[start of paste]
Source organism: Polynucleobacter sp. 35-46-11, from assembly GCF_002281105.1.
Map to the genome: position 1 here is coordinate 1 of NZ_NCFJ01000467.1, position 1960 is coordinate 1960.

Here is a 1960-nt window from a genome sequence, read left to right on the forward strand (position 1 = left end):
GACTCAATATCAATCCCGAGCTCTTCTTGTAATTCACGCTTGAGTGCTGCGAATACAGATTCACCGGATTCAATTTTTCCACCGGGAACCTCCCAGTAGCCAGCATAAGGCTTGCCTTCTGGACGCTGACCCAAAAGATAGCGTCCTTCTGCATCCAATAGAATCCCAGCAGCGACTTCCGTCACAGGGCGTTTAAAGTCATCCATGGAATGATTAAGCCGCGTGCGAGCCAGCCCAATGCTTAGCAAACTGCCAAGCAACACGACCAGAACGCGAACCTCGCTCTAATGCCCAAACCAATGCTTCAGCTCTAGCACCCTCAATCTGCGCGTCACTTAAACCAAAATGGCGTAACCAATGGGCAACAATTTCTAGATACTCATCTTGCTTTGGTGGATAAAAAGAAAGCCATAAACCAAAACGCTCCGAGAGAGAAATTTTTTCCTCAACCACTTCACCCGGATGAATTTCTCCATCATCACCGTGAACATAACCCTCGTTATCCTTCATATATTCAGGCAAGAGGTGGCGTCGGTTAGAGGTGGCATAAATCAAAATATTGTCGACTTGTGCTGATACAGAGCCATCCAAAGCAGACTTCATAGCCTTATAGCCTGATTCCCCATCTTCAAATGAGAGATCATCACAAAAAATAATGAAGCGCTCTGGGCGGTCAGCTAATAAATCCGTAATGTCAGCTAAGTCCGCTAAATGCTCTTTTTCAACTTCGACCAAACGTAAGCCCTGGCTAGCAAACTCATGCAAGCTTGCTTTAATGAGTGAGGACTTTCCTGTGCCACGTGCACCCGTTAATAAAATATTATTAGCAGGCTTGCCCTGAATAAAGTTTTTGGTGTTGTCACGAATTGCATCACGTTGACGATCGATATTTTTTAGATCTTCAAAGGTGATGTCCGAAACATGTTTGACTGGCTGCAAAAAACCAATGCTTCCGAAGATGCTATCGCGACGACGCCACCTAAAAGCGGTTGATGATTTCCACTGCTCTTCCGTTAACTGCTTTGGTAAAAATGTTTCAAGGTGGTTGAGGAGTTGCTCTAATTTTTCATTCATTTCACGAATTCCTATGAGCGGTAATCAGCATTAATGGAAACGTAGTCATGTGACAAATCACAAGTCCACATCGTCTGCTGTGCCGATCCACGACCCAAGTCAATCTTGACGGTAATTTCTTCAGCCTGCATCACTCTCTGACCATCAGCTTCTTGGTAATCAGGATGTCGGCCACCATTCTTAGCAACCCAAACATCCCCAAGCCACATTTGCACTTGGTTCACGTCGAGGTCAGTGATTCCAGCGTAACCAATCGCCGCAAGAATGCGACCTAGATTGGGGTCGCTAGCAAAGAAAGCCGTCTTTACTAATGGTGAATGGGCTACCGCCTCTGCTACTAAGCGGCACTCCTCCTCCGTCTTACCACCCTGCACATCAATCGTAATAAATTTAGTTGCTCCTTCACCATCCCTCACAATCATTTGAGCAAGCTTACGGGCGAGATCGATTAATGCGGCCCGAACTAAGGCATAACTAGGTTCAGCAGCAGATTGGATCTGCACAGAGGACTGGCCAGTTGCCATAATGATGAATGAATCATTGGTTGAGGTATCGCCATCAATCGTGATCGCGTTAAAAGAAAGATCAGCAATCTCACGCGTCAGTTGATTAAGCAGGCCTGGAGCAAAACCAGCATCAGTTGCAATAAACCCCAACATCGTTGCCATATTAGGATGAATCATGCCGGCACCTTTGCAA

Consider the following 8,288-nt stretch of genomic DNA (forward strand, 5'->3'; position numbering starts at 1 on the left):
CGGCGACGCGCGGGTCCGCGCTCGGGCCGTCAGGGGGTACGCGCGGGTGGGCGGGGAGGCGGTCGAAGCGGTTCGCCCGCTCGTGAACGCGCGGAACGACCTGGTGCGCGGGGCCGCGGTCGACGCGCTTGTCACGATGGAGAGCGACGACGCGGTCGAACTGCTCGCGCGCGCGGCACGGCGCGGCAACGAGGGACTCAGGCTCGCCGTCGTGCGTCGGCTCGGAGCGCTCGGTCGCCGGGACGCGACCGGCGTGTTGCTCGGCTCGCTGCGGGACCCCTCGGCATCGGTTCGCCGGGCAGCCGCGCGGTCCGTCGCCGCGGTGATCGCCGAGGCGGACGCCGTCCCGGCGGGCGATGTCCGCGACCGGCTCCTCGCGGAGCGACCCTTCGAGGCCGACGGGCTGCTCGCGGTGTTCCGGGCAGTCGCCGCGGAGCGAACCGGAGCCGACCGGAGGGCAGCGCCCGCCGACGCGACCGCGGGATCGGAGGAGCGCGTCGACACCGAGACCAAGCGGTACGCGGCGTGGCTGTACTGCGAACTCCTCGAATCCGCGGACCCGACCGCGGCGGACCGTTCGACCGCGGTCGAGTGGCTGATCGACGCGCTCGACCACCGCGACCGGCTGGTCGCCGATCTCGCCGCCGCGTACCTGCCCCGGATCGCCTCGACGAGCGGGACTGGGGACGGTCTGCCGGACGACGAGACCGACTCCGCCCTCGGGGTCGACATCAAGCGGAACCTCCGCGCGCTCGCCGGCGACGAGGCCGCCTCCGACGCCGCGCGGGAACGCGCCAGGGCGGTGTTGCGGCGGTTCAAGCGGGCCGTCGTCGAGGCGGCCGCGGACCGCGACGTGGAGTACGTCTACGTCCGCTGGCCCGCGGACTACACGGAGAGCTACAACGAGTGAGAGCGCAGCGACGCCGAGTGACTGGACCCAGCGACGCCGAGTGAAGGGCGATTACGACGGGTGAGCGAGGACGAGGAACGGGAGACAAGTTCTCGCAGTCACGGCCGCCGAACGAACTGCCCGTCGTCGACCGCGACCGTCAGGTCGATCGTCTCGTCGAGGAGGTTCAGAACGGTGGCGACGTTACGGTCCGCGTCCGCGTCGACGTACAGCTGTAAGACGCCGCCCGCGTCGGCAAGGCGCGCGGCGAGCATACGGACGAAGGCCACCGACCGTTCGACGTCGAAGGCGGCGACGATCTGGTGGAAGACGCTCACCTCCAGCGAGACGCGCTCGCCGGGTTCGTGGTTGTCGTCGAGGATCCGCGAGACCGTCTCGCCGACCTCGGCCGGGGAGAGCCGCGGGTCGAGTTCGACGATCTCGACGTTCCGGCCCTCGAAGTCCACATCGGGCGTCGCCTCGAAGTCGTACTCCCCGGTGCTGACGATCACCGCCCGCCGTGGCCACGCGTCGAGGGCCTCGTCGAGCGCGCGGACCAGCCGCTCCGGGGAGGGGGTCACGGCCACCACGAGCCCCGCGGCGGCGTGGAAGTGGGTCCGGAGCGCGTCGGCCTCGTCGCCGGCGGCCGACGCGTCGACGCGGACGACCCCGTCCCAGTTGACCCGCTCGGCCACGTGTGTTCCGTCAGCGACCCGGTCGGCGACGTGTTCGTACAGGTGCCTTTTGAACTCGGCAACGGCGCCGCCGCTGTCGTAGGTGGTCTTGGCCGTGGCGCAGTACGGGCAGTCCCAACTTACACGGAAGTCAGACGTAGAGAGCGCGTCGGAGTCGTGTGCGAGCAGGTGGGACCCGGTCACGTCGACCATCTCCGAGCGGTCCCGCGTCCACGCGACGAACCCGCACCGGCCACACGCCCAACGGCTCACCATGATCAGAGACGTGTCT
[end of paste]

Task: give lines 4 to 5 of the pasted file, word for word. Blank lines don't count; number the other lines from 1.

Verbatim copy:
GACTCAATATCAATCCCGAGCTCTTCTTGTAATTCACGCTTGAGTGCTGCGAATACAGATTCACCGGATTCAATTTTTCCACCGGGAACCTCCCAGTAGCCAGCATAAGGCTTGCCTTCTGGACGCTGACCCAAAAGATAGCGTCCTTCTGCATCCAATAGAATCCCAGCAGCGACTTCCGTCACAGGGCGTTTAAAGTCATCCATGGAATGATTAAGCCGCGTGCGAGCCAGCCCAATGCTTAGCAAACTGCCAAGCAACACGACCAGAACGCGAACCTCGCTCTAATGCCCAAACCAATGCTTCAGCTCTAGCACCCTCAATCTGCGCGTCACTTAAACCAAAATGGCGTAACCAATGGGCAACAATTTCTAGATACTCATCTTGCTTTGGTGGATAAAAAGAAAGCCATAAACCAAAACGCTCCGAGAGAGAAATTTTTTCCTCAACCACTTCACCCGGATGAATTTCTCCATCATCACCGTGAACATAACCCTCGTTATCCTTCATATATTCAGGCAAGAGGTGGCGTCGGTTAGAGGTGGCATAAATCAAAATATTGTCGACTTGTGCTGATACAGAGCCATCCAAAGCAGACTTCATAGCCTTATAGCCTGATTCCCCATCTTCAAATGAGAGATCATCACAAAAAATAATGAAGCGCTCTGGGCGGTCAGCTAATAAATCCGTAATGTCAGCTAAGTCCGCTAAATGCTCTTTTTCAACTTCGACCAAACGTAAGCCCTGGCTAGCAAACTCATGCAAGCTTGCTTTAATGAGTGAGGACTTTCCTGTGCCACGTGCACCCGTTAATAAAATATTATTAGCAGGCTTGCCCTGAATAAAGTTTTTGGTGTTGTCACGAATTGCATCACGTTGACGATCGATATTTTTTAGATCTTCAAAGGTGATGTCCGAAACATGTTTGACTGGCTGCAAAAAACCAATGCTTCCGAAGATGCTATCGCGACGACGCCACCTAAAAGCGGTTGATGATTTCCACTGCTCTTCCGTTAACTGCTTTGGTAAAAATGTTTCAAGGTGGTTGAGGAGTTGCTCTAATTTTTCATTCATTTCACGAATTCCTATGAGCGGTAATCAGCATTAATGGAAACGTAGTCATGTGACAAATCACAAGTCCACATCGTCTGCTGTGCCGATCCACGACCCAAGTCAATCTTGACGGTAATTTCTTCAGCCTGCATCACTCTCTGACCATCAGCTTCTTGGTAATCAGGATGTCGGCCACCATTCTTAGCAACCCAAACATCCCCAAGCCACATTTGCACTTGGTTCACGTCGAGGTCAGTGATTCCAGCGTAACCAATCGCCGCAAGAATGCGACCTAGATTGGGGTCGCTAGCAAAGAAAGCCGTCTTTACTAATGGTGAATGGGCTACCGCCTCTGCTACTAAGCGGCACTCCTCCTCCGTCTTACCACCCTGCACATCAATCGTAATAAATTTAGTTGCTCCTTCACCATCCCTCACAATCATTTGAGCAAGCTTACGGGCGAGATCGATTAATGCGGCCCGAACTAAGGCATAACTAGGTTCAGCAGCAGATTGGATCTGCACAGAGGACTGGCCAGTTGCCATAATGATGAATGAATCATTGGTTGAGGTATCGCCATCAATCGTGATCGCGTTAAAAGAAAGATCAGCAATCTCACGCGTCAGTTGATTAAGCAGGCCTGGAGCAAAACCAGCATCAGTTGCAATAAACCCCAACATCGTTGCCATATTAGGATGAATCATGCCGGCACCTTTGCAA

Consider the following 8,288-nt stretch of genomic DNA (forward strand, 5'->3'; position numbering starts at 1 on the left):